be responsive to the First FOIA Request. By letter dated December
18, 1998, the Defense Intelligence Agency ("DIA"), an agency
within DOD, informed plaintiffs that it was withholding the
document under FOIA Exemption 1, 5 U.S.C. § 552(b)(1). On January
29, 1999, the court denied plaintiffs' motion for
reconsideration, thus leaving only one remaining issue before
this court: whether DIA's withholding of this document under FOIA
Exemption 1 was proper and therefore requires that the court
grant its motion for summary judgment.
A. Legal Standard
In a FOIA action, "the agency bears the burden of showing that
there is no genuine issue of material fact, even when the
underlying facts are viewed in the light most favorable to the
requester." Weisberg v. U.S. Department of Justice,
705 F.2d 1344, 1350 (D.C.Cir. 1983). In order to meet that burden, the
agency "must prove that each document that falls within the class
requested either has been produced, is unidentifiable, or is
wholly exempt from the Act." National Cable Television Assn.
v. Federal Communications Commission, 479 F.2d 183, 186
(D.C.Cir. 1973). In addition, even in the national security
context, the agency must show that reasonably segregable portions
of non-exempt information have been produced. Ray v. Turner
587 F.2d 1187, 1197 (D.C.Cir. 1978); 5 U.S.C. § 552(b). The court
reviews the claimed exemptions de novo.
5 U.S.C. § 552(a)(4)(B).
In order to meet its burden of proof, it is sufficient for the
agency to submit affidavits by individuals with personal
knowledge of the processing of the request. Weisberg v.
Department of Justice, 705 F.2d at 1351; Fed.R.Civ.P. 56(e).
This circuit has held that "if the affidavits provide specific
information sufficient to place the documents within the
exemption category, if this information is not contradicted in
the record, and if there is no evidence in the record of agency
bad faith, then summary judgment is appropriate without in
camera review of the documents." Hayden v. National Security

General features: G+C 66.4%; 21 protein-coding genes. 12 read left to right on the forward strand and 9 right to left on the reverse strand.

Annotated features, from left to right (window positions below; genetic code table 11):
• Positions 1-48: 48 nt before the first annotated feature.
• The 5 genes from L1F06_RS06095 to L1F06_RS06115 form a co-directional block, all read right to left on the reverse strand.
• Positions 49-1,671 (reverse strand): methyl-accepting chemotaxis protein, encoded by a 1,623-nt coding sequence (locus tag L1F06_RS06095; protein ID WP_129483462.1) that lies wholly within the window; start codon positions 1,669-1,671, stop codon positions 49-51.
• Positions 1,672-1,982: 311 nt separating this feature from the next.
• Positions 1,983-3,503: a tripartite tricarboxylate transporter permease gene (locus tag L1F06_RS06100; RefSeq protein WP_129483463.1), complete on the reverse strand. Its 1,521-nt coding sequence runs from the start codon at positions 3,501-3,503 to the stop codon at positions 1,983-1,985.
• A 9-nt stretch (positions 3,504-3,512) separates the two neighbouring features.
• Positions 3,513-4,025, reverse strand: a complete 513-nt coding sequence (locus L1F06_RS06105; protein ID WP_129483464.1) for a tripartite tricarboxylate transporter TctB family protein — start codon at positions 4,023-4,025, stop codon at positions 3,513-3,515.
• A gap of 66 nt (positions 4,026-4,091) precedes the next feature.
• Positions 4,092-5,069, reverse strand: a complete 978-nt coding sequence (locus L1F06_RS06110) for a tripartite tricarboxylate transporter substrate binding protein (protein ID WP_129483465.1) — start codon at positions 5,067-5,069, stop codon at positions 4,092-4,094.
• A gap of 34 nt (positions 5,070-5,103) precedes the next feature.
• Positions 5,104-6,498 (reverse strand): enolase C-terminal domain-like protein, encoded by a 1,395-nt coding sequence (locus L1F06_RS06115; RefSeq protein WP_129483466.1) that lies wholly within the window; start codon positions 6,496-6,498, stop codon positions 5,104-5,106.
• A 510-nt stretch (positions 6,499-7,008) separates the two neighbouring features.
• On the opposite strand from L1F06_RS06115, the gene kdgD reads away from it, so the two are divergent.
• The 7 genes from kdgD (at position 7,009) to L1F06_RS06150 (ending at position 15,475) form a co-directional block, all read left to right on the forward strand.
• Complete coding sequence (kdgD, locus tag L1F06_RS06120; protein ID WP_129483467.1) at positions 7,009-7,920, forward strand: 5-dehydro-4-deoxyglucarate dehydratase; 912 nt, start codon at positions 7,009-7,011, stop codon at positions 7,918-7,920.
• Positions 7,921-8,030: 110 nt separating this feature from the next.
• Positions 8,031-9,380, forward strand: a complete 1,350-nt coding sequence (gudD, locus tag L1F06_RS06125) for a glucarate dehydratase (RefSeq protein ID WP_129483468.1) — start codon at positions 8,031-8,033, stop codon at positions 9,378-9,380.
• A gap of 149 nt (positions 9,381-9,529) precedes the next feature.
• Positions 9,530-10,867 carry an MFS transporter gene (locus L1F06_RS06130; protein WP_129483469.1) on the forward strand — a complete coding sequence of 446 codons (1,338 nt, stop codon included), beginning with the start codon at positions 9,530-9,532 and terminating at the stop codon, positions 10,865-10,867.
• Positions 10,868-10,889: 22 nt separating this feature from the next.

Agency, 608 F.2d 1381, 1387 (D.C.Cir. 1979); see Goland v.
Central Intelligence Agency, 607 F.2d 339, 352 (D.C.Cir. 1978).
In national security cases dealing with classified information,
"Congress has instructed the courts to accord `substantial
weight' to agency affidavits." Id. at 352, quoting S.Rep. No.
93-1200, 93rd Cong., 2d Sess. 12, 1974 U.S.Code Cong. & Ad. News,
FOIA Exemption 1 states that the provisions of FOIA do not
apply to matters that are "(A) specifically authorized to be kept
secret in the interest of national defense or foreign policy and
(B) are in fact properly classified pursuant to Executive order."
5 U.S.C. § 552(b)(1). Executive Order 12958 sets out a system of
procedures and bases for classifying national security
information. "Information may not be considered for
classification unless it concerns . . . (c) intelligence sources
and methods." Exec. Or. 12958, § 1.5(c), reprinted in
50 U.S.C.A. § 435 note (West Supp. 1998).
In support of its motion for summary judgment, defendant DIA
states the following:
As explained in the Richardson declaration, the
information discussed in the document at issue was
obtained from classified sources and methods and `the
release of any portion of the material would tend to
reveal those sources and methods used to collect the
material.' . . . The disclosure of those sources and
methods `reasonably could be expected to enable
foreign authorities to identify U.S. intelligence
activities, methods and sources and to take counter
measures which would damage the ability of the U.S.
government to acquire information that is often
critical to the formulation of
U.S. foreign policy and the conduct of foreign
Defs. Mot. at 7.